Review: Marwencol DVD

Marwencol DVDSTUDIO: Cinema Guild | DIRECTOR: Jeff Malmberg
RELEASE DATE: 4/12/11 | PRICE: DVD $29.95, Blu-ray $34.95
BONUSES: deleted scenes, additional story sequences, Mark’s reactions, intro by film critic Elvis Mitchell, collectible Marwencol mini-print
SPECS: NR | 84 min. | Documentary | 1.85:1 widescreen | Dolby Digital 2.0/DTS-HD 2.0

RATINGS (out of 5): Movie | Audio | Video | Overall

Marwencol movie scene

Mark Hogencamp details the miniature town of Marwencol.

A truly unique documentary that has won accolades wherever it has played, Marwencol centers on Mark Hogencamp, an upstate New York man who suffered brain damage after he was brutally attacked by five men in a neighborhood bar in 2000. When his health insurance company stopped paying medical bills for rehabilitation, he began his own therapy by building a miniature version of a World War II village in Belgium, the fictional Marwencol. He populated it with era-appropriate doll characters based on people he knows and photographed his striking, realistic-looking results. Eventually, his long-term project was discovered by an art magazine, prompting a gallery show in Manhattan that both interested and scared the shielded Hogencamp.

Inspirational, unsettling and just plain odd, Marwencol is fascinating from the first movie frame to the last, with some final reel revelations that are sure to surprise. Gruff, chain-smoking and somewhat guarded, Hogencamp isn’t the most personable guy all the time, but his human qualities are what make him a downright fascinating and complex character.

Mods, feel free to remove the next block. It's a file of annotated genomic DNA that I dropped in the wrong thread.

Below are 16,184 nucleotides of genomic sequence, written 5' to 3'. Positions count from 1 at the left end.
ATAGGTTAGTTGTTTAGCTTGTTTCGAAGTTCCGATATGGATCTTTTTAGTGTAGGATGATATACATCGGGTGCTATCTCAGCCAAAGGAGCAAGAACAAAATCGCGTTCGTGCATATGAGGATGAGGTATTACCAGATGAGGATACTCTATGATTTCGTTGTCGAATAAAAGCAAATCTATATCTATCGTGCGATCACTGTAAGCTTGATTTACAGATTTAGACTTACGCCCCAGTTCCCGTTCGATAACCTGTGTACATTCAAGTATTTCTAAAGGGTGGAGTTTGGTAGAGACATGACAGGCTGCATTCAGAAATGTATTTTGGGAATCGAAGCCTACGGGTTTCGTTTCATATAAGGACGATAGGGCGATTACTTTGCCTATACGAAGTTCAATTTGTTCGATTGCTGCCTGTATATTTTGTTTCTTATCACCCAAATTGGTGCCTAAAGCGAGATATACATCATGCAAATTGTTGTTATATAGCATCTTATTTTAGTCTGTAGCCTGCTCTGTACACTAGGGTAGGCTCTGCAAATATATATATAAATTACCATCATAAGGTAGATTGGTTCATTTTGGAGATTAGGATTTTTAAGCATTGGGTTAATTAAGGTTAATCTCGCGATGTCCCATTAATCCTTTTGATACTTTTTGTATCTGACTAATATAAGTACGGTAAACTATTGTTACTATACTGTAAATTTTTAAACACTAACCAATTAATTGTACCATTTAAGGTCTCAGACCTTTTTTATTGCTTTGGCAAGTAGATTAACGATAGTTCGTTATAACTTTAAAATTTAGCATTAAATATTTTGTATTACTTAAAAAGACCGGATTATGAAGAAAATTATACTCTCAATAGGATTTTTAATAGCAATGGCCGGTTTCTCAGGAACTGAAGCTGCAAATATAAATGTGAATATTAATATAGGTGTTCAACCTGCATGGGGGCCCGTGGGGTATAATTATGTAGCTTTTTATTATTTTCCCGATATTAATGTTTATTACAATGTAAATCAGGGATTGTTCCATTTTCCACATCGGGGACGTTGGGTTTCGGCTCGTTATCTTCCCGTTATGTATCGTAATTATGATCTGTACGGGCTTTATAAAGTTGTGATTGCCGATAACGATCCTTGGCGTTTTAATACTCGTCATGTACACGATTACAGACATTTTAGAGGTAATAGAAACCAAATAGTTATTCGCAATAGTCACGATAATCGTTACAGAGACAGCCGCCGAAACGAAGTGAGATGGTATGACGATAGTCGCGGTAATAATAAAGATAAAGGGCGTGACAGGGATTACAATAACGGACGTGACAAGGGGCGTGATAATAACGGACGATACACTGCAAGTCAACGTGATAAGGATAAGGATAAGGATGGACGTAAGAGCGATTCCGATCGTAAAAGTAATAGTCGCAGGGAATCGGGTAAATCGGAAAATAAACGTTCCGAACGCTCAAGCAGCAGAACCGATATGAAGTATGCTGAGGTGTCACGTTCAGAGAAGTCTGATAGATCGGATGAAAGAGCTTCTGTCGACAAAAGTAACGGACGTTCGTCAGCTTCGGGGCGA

Debuting film director Jeff Malmberg followed Hogencamp over the course of four years, capturing his subject with video and super 8mm cameras, and chronicling the stories that Hogencamp weaves about Marwencol village and his miniature-sized friends. Malmberg has made a poignant film that touches on such subjects as mortality, the health insurance crisis, the nature of art and the right to privacy, while being entertaining at the same time.

Both the Blu-ray and DVD offer an identical slew of extras. Most indispensable are the 17 deleted scenes that shed additional light on Hogencamp’s life and art. Amongst these are worthwhile sequences that find Hogencamp dressing his dolls, discussing his feelings about women and his continuing therapy, and attending his own art opening.

The discs also include seven additional, well-detailed Marwencol story sequences that transport viewers even further into the recesses of their creator’s healing mind.


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About Irv

Irv Slifkin has been reviewing movies since before he got kicked off of his high school radio station for panning The Towering Inferno in 1974. He has written the books VideoHound’s Groovy Movies: Far-Out Films of the Psychedelic Era and Filmadelphia: A Celebration of a City’s Movies, and has contributed film reportage and reviews to such outlets as Entertainment Weekly, The Hollywood Reporter, Video Business magazine and National Public Radio.